Did it make you more paranoid about technology, or were you already pretty wary of it before you did the film?

I think, no. Look, I’m aware of it. It didn’t make me paranoid about it. I’m just kind of rather annoyed with myself that I don’t do anything about it. I know people who do, I know lots of people who put plasters on over their laptop cameras or over their device cameras. But, I’m as guilty as the next person [of] kind of going, “I’m going to buy this” — swipe. I’m going to hand over my identity — swipe. You know, it’s incredible, how powerful it’s got into us all and that we are so accepting of it.

Yeah, I’ve certainly clicked “yes” to lots of terms and conditions that I definitely haven’t read, so I’m guilty as well.

Exactly.

‘He Observes In Tiny Little Boxes’

You’ve played villains before, but a lot of them have been kind of sympathetic. Gollum’s quite a sympathetic villain, and a lot of people like him. David Robey is not particularly sympathetic. Was it difficult to get into the mind of this man, who does the things that he does?

Well, his mum loves him, though.

Can’t be that bad.

Well, no. I mean, the fact of the matter is, no, it was hard. But that’s the job. That is the job. Once you accept the role […] there’s a research phase where you have to just really work out what it is you want to say with the character. Then there’s the stepping into the character and not being judgmental about the person you’ve created. Once you do that, then you create your own moral dimension and moral logic. Really for him, he is this lonely individual, someone who doesn’t really exist in his own. He’s only this sort of sum total of the people that he surveils in their households and watches doing the most mundane things, like washing their hair or cutting their toenails or whatever it is that he’s watching. He observes in tiny little boxes, lots and lots of screens of people’s lives.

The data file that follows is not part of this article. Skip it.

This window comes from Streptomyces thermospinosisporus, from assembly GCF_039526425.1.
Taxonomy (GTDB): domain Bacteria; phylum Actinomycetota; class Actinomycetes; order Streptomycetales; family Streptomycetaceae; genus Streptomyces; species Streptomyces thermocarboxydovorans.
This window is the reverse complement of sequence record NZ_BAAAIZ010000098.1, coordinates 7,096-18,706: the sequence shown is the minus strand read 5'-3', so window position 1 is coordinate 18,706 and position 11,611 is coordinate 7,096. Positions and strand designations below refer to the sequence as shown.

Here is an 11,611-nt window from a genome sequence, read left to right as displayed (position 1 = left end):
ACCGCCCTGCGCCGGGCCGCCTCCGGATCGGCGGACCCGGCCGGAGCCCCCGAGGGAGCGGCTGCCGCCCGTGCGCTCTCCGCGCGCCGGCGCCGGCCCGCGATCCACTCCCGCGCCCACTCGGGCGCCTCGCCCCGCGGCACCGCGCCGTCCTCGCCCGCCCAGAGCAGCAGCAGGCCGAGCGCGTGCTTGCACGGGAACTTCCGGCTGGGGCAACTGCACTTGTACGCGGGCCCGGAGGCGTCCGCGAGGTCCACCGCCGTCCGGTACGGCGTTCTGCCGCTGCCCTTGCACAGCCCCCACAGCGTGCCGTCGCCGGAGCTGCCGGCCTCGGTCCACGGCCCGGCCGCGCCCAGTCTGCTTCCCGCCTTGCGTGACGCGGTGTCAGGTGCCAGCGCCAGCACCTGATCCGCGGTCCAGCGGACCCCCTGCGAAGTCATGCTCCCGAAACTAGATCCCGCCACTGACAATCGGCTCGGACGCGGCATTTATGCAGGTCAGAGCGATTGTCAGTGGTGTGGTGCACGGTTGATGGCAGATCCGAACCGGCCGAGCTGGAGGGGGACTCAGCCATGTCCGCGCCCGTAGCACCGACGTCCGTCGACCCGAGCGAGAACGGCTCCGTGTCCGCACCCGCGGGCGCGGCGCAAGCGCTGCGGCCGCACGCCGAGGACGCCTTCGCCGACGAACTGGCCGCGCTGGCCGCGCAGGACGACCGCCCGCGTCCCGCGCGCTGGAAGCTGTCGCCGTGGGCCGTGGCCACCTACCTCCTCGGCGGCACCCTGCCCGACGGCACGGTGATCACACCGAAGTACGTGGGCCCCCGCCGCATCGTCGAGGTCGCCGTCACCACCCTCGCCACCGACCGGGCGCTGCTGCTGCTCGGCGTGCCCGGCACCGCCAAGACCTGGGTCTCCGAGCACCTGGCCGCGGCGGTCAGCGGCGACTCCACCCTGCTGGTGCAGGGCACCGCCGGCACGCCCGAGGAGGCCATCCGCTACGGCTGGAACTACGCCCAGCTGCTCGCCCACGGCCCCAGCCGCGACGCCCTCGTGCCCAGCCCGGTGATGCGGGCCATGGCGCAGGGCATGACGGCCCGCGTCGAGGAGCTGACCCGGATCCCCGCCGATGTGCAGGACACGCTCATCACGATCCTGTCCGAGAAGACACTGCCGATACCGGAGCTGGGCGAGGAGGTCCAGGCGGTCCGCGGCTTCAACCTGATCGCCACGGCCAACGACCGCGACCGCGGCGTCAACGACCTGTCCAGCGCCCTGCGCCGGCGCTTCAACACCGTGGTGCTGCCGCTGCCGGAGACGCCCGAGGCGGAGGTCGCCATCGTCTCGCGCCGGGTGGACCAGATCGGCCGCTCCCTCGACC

That’s his way into connecting with people. That’s about as enjoyable as it gets for David Robey. He can’t really connect with humanity. So there is a kind of sadness to the character, I think. But with that, he’s created a reality where he sees someone like John Luther as a massive hypocrite, as someone who is in a position of power, has got lots of people around him that look up to him, [and] who takes the law into his own hands. Even though he’s a cop, he’s a policeman, he still takes the law into his own hands. Yet people are very forgiving of that because he’s in the pursuit of right and being righteous. Whereas, John Luther would be very judgmental of a person like David Robey. So, [Robey is] on a mission to bring [Luther] down. 

He also has a kind of real sense of theatricality, I think. Not particularly well observed, but he’s reached a point in his life where things are coming to fruition in terms of the big world of the dark web where he can bring people together and could create theater for those who like to see horrible things on screen, who are as desensitized as he is. So, it’s always a challenge playing characters like this, but once you’ve made your mind up to go down that road, then you have to completely forgive them for what they do and actually think, “It’s their normality.” That’s life.